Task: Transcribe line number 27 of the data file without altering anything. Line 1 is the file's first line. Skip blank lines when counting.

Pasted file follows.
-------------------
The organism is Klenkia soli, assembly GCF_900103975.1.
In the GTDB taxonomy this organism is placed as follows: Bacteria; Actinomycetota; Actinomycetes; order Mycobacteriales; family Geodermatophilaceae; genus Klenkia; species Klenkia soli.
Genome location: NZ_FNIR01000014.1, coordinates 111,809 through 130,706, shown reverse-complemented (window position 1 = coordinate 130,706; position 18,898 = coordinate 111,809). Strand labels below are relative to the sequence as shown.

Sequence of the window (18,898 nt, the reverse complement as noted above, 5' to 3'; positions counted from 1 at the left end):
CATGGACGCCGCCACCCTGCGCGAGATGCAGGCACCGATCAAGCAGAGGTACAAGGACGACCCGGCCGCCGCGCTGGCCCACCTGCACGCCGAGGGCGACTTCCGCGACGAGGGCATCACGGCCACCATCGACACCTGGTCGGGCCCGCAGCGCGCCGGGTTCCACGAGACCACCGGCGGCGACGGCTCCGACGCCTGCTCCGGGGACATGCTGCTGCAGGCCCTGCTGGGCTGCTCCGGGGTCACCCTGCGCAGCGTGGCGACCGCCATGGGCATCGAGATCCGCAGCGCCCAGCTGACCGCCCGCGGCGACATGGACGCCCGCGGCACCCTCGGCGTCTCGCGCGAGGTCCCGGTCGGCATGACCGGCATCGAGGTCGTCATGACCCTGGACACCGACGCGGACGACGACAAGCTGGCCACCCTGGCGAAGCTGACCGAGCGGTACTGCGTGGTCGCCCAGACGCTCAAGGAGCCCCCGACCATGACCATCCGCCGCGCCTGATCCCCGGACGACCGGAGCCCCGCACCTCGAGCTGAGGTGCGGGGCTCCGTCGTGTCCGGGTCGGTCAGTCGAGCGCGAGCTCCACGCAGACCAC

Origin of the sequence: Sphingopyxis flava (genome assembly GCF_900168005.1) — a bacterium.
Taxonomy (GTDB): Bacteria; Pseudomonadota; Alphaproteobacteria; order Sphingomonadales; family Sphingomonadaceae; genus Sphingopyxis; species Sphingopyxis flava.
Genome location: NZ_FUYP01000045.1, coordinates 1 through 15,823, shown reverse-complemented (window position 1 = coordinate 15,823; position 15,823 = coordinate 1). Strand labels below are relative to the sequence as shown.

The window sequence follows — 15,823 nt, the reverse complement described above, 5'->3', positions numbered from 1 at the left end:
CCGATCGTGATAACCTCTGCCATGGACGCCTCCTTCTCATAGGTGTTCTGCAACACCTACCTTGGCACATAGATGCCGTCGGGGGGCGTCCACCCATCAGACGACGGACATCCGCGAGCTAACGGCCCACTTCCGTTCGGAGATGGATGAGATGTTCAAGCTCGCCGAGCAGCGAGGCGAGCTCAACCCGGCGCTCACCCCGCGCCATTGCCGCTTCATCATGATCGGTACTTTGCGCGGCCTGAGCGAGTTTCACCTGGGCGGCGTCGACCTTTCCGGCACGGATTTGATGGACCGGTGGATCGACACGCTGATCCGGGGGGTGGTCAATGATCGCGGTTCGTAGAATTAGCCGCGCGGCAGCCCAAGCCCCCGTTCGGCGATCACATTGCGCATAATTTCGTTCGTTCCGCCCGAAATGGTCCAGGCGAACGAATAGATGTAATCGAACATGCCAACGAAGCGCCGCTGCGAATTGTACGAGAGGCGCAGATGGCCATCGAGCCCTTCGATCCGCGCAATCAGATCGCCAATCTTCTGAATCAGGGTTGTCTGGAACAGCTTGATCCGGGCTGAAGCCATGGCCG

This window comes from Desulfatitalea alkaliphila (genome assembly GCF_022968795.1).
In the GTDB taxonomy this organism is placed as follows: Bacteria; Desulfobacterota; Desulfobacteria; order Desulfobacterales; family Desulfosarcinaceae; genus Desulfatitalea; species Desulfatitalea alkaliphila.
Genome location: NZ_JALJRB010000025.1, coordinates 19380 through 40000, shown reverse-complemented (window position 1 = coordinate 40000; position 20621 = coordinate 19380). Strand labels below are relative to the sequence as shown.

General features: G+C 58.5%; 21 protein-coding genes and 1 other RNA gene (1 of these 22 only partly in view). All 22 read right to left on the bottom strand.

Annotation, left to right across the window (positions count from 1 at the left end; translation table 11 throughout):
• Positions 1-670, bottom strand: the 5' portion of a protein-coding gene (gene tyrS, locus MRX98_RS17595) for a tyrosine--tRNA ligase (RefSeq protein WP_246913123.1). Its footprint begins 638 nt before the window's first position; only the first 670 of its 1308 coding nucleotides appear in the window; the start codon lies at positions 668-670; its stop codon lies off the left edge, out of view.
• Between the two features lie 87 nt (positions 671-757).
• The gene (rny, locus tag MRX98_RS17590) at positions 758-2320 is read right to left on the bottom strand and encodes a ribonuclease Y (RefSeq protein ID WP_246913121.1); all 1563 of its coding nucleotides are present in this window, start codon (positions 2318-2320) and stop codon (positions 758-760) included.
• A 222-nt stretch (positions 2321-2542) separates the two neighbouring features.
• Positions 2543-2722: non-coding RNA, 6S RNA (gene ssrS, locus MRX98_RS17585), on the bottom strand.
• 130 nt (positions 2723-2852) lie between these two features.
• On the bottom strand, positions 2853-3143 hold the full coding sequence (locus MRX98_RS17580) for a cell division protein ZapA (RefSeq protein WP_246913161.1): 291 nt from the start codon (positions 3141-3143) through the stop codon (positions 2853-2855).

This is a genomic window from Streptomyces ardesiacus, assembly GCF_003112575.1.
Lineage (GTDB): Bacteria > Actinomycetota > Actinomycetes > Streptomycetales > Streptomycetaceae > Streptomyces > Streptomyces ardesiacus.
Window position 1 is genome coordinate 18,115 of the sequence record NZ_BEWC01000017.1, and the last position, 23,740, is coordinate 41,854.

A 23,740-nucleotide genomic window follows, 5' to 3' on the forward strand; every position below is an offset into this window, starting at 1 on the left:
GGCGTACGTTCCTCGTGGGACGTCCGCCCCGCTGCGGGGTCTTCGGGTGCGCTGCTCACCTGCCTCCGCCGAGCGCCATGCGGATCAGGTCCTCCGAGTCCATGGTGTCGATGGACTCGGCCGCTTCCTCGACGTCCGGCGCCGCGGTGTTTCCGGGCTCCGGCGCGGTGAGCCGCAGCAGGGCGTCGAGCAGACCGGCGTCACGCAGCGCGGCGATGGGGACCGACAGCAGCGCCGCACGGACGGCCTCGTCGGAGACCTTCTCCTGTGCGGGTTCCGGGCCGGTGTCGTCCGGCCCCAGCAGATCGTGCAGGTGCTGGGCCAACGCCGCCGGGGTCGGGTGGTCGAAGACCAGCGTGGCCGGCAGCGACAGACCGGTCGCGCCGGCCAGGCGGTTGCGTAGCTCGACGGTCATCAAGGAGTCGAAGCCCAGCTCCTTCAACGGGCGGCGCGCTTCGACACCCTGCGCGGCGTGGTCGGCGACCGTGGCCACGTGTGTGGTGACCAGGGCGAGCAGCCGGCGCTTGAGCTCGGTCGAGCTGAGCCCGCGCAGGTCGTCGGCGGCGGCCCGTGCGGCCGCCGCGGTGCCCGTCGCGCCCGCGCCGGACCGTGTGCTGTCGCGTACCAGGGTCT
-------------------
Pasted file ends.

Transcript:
GGCGTACGTTCCTCGTGGGACGTCCGCCCCGCTGCGGGGTCTTCGGGTGCGCTGCTCACCTGCCTCCGCCGAGCGCCATGCGGATCAGGTCCTCCGAGTCCATGGTGTCGATGGACTCGGCCGCTTCCTCGACGTCCGGCGCCGCGGTGTTTCCGGGCTCCGGCGCGGTGAGCCGCAGCAGGGCGTCGAGCAGACCGGCGTCACGCAGCGCGGCGATGGGGACCGACAGCAGCGCCGCACGGACGGCCTCGTCGGAGACCTTCTCCTGTGCGGGTTCCGGGCCGGTGTCGTCCGGCCCCAGCAGATCGTGCAGGTGCTGGGCCAACGCCGCCGGGGTCGGGTGGTCGAAGACCAGCGTGGCCGGCAGCGACAGACCGGTCGCGCCGGCCAGGCGGTTGCGTAGCTCGACGGTCATCAAGGAGTCGAAGCCCAGCTCCTTCAACGGGCGGCGCGCTTCGACACCCTGCGCGGCGTGGTCGGCGACCGTGGCCACGTGTGTGGTGACCAGGGCGAGCAGCCGGCGCTTGAGCTCGGTCGAGCTGAGCCCGCGCAGGTCGTCGGCGGCGGCCCGTGCGGCCGCCGCGGTGCCCGTCGCGCCCGCGCCGGACCGTGTGCTGTCGCGTACCAGGGTCT